From a GB&I perspective Robin DAWSON (IRE) 57, Jake BURNAGE (ENG) 67, Harry HALL (ENG) 68, Gian-Marco PETROZZI (ENG) 73, David HAGUE (ENG) T74, Alex GLEESON (IRE) T74, Caolan RAFFERTY (IRE) 91, Laird SHEPHERD (ENG) 95, Sandy SCOTT (SCO) 115, Ben JONES (ENG) 124, Andrew WILSON (ENG) 128, John MURPHY (IRE) 145, Bailey GILL (ENG) 177, Tom SLOMAN (ENG) 189 and Nick POPPLETON (ENG) 194 will all arrive with high hopes given their current good form.

With the nine-man GB&I St. Andrews Trophy team due to be announced in mid-July a good Amateur Championship by any of the home players will undoubtedly resonate with the selectors.

Finally, Spain’s Alejandro LARRAZABEL is an interesting entry. Alejandro won The Amateur in 2002 at Royal Porthcawl G.C. and has recently been reinstated to the amateur game. He will be the only past winner in the field.

Host Courses

For the first time in it’s history the Amateur Championship is being staged at Royal Aberdeen and Murcar Links in Scotland.

Royal Aberdeen was founded in 1780 and is the 6th oldest golf club in the world. Originally known as The Society of Golfers at Aberdeen the club’s name was changed in 1815 to Aberdeen Golf Club. In 1903 the ‘Royal’ title was conferred on the club by His Majesty King Edward VII.

The club has hosted many prestigious championships, including seven Scottish Amateurs, two Boys’ Amateur Championships, the Boys’ Jacques Léglise Trophy and perhaps most memorably the 2011 Walker Cup, when GB&I defeated the United States by a single point.

In 2005, it hosted the Senior Open which was won by five-time Open champion Tom Watson. In 2014, the Scottish Open was held there for the first time with Justin Rose coming out on top.

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Royal Aberdeen – Balgownie Links Indicative Scorecard (Photo: mygolfdays.com)

The Balgownie Links at Royal Aberdeen is a classic links with the outgoing holes played through the undulating dunes on the coast before the return on an inland plateau with numerous blind shots and hidden ditches coming into play.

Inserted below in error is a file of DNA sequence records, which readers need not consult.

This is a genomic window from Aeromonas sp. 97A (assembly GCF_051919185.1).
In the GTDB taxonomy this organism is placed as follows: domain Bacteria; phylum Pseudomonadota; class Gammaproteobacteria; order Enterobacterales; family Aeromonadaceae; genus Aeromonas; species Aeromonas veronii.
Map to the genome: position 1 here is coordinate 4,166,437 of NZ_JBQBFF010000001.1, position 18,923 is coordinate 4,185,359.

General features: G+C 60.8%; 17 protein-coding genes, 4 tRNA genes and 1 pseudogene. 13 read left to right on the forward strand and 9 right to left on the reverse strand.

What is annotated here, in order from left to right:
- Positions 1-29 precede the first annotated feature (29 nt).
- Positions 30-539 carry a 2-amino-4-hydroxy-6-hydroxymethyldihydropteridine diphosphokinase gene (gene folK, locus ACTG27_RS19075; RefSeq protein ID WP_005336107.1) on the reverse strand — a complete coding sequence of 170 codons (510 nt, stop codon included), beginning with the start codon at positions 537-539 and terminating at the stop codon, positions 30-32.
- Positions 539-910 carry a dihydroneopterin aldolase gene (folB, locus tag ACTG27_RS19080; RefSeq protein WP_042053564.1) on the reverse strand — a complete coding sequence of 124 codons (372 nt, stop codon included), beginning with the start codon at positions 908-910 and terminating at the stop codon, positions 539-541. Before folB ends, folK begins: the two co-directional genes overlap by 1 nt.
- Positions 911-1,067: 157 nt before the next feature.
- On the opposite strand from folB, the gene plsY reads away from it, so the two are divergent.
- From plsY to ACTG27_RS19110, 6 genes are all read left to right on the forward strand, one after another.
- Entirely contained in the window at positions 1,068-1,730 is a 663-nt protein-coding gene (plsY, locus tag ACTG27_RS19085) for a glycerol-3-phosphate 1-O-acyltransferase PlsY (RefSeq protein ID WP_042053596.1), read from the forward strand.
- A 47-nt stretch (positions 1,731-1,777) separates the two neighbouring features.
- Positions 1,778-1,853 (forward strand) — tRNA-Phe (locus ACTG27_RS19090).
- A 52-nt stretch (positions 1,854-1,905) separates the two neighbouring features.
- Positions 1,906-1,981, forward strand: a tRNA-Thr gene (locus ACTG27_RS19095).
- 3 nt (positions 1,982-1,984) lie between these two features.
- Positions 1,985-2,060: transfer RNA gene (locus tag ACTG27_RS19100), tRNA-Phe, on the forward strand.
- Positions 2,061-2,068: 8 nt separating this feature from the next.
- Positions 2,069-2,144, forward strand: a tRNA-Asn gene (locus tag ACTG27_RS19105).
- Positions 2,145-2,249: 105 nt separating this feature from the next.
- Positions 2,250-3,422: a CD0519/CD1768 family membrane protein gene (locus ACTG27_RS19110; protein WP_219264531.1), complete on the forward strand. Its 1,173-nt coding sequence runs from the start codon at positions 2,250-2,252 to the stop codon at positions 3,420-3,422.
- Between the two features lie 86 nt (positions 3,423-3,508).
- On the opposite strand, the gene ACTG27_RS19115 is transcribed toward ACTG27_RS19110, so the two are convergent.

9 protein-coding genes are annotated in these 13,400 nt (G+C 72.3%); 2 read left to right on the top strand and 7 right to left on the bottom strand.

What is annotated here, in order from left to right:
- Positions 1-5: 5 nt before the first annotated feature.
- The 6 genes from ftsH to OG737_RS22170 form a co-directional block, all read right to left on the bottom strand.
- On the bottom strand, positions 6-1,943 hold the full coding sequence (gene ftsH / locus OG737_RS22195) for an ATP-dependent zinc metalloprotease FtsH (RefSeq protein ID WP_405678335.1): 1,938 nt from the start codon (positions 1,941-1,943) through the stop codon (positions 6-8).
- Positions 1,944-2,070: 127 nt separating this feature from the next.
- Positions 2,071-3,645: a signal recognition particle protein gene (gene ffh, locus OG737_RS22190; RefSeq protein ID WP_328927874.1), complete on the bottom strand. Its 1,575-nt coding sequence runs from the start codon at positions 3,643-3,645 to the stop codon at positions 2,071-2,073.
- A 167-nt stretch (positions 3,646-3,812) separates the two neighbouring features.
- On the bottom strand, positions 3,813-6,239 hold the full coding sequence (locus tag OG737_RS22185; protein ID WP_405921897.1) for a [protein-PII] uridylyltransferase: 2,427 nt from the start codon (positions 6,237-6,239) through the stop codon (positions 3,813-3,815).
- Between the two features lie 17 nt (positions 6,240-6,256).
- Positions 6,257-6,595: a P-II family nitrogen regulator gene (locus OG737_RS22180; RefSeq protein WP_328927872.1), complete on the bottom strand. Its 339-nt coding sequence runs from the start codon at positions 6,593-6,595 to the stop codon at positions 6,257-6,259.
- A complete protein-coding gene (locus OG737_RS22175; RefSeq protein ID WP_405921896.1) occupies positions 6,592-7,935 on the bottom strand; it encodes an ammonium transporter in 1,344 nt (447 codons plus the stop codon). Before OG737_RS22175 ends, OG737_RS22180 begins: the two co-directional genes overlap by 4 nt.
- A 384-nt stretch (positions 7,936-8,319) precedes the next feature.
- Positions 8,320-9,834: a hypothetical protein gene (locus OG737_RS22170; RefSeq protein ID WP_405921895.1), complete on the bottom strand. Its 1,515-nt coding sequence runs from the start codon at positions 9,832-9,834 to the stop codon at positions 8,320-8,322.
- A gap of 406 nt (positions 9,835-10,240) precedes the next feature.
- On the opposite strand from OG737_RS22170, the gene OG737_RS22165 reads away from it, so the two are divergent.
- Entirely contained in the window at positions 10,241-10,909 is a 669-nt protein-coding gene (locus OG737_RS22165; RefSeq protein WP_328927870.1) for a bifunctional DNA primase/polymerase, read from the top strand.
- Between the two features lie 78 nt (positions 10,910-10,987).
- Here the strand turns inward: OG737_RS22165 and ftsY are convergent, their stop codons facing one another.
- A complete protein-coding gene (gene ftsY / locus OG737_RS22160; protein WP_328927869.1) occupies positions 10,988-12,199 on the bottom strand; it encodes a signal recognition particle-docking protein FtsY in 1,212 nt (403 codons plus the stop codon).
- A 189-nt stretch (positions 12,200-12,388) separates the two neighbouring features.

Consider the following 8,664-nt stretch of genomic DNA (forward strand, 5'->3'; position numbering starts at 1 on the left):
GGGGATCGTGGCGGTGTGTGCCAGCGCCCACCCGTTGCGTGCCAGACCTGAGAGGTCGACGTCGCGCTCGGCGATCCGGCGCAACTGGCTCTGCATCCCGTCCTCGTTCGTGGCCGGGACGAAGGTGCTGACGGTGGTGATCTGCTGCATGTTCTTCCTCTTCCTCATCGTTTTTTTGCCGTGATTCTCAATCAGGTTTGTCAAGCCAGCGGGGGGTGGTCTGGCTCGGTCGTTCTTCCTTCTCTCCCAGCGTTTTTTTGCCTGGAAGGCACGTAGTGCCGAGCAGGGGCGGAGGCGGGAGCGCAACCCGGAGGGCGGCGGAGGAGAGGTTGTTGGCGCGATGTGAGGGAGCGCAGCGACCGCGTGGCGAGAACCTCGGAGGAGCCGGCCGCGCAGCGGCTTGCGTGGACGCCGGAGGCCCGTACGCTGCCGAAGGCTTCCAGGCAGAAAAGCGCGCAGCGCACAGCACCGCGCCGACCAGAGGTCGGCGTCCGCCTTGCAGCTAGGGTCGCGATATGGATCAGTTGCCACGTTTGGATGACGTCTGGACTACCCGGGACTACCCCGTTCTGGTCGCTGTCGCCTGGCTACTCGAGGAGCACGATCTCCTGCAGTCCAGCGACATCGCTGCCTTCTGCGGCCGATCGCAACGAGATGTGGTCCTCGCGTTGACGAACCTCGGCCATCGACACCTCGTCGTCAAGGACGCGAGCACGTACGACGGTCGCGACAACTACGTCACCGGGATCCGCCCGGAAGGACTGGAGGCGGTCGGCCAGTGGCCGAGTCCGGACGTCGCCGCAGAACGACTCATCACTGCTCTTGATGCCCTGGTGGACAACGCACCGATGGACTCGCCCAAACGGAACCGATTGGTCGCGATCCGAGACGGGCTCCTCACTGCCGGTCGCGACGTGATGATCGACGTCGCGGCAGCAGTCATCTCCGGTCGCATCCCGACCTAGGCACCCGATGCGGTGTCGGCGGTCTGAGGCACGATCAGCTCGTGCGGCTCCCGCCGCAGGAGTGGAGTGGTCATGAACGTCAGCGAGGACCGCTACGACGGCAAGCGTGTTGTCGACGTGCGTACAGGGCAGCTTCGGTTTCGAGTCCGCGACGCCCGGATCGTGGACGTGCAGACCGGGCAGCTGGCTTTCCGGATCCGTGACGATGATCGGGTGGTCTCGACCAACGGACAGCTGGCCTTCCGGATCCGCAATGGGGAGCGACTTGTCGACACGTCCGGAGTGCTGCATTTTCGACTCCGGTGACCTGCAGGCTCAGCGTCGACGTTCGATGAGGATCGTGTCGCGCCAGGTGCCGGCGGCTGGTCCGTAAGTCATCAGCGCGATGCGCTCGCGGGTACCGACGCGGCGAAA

Neighbouring Murcar Link’s was established in 1909 and lies to the north of the Royal Aberdeen course.

Murcar hosted the inaugural Saltire Energy Paul Lawrie Match Play competition on the European Tour in 2016. Previously it had staged the European Girls Team Championship (2009), the Scottish Amateur Stroke Play (2009) and the European Boys Team Championship (2013).

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Murcar Links Indicative Scorecard (Photo: mygolfdays.com)

Weather Forecast (last updated Sunday 17th June)

The weather forecast looks good, with very little rain and a consistent and south westerly wind expected: –

Mon 18th June – Sunny. Wind 17 mph SW. Temp. Max. 17°C / Min 7°C.
Tue 19th June – Sunny. Wind 15mph SW. Temp. Max. 16°C / Min 10°C.
Wed 20th June – Showers. Wind 11mph W. Temp. Max. 13°C / Min 8°C.
Thu 21st June – Light Cloud. Wind 15mph NW. Temp. Max. 14°C / Min 9°C.
Fri 22nd June – Light Cloud. Wind 10mph SW. Temp. Max. 14°C / Min 10°C.
Sat 23rd June – Light Cloud. Wind 11mph SW. Temp. Max. 16°C / Min 11°C.

Click here to view the – Latest BBC Weather Forecast For Aberdeen

Players will tee off throughout the day on Monday and Tuesday so changes in the weather and wind speed early in the week may impact the stroke play qualifying scoring.

Prizes / Exemptions

A momento is presented by The R&A to the players finishing 1st, 2nd and 3rd in the stroke play qualifying competition, with any ties determined by a second round count back.

The winner of the match play stage will become the Champion Amateur Golfer for the year and is awarded the Championship Trophy and a Gold Medal. The runner-up receives a Silver Medal and each losing semi-finalist a Bronze Medal.

The winner of The Amateur Championship will be exempt into next month’s 147th Open Championship down the coast at Carnoustie Golf Links.

Traditionally, the champion is also invited to compete in the following year’s Masters Tournament at Augusta National G.C.